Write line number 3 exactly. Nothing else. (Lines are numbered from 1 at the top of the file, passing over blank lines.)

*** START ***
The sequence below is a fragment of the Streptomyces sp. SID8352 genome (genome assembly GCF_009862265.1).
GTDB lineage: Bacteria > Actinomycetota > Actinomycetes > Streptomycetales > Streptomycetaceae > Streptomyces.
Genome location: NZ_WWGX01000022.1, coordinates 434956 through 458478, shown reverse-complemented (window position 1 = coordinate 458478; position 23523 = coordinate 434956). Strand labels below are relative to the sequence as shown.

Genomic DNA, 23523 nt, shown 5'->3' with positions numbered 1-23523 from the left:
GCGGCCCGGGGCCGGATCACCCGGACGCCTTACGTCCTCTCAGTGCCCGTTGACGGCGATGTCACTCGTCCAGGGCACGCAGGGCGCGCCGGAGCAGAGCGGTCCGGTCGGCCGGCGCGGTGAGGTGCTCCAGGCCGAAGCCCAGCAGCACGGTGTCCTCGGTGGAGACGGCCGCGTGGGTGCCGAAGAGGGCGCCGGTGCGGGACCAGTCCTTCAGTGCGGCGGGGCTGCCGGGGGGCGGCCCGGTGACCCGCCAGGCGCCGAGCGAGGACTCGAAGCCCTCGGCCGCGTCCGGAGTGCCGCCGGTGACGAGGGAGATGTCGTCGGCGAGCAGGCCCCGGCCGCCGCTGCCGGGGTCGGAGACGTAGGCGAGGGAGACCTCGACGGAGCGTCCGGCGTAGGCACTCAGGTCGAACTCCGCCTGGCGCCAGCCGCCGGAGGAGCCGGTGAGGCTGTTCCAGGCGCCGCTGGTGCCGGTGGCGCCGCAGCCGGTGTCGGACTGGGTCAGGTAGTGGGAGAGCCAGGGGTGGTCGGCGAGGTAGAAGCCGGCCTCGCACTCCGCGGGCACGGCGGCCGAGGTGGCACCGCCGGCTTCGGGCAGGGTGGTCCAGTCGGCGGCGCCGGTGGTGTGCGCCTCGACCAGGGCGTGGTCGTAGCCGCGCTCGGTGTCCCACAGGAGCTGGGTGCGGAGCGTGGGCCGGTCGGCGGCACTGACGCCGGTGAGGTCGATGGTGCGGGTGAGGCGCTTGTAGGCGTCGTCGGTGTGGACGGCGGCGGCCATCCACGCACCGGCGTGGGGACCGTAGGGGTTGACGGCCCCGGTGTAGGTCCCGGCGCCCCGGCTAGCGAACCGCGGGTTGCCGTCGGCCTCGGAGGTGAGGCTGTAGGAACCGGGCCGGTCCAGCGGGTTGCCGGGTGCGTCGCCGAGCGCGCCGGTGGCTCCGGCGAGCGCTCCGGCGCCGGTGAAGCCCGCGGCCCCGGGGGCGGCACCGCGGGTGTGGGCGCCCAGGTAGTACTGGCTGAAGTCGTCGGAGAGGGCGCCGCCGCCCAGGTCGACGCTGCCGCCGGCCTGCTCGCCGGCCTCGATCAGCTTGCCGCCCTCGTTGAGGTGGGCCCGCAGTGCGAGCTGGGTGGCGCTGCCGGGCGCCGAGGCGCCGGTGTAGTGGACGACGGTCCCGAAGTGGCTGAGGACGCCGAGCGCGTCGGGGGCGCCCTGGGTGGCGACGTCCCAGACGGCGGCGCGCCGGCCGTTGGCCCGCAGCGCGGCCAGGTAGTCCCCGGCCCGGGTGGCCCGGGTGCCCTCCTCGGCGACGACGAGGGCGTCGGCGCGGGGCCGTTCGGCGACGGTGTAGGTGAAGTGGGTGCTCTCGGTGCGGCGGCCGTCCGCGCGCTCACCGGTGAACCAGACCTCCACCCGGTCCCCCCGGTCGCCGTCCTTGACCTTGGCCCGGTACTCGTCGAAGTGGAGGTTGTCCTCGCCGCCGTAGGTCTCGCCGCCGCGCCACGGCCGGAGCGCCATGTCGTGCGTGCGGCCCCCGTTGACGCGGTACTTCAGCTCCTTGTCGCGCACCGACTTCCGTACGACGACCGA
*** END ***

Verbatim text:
Genome location: NZ_WWGX01000022.1, coordinates 434956 through 458478, shown reverse-complemented (window position 1 = coordinate 458478; position 23523 = coordinate 434956). Strand labels below are relative to the sequence as shown.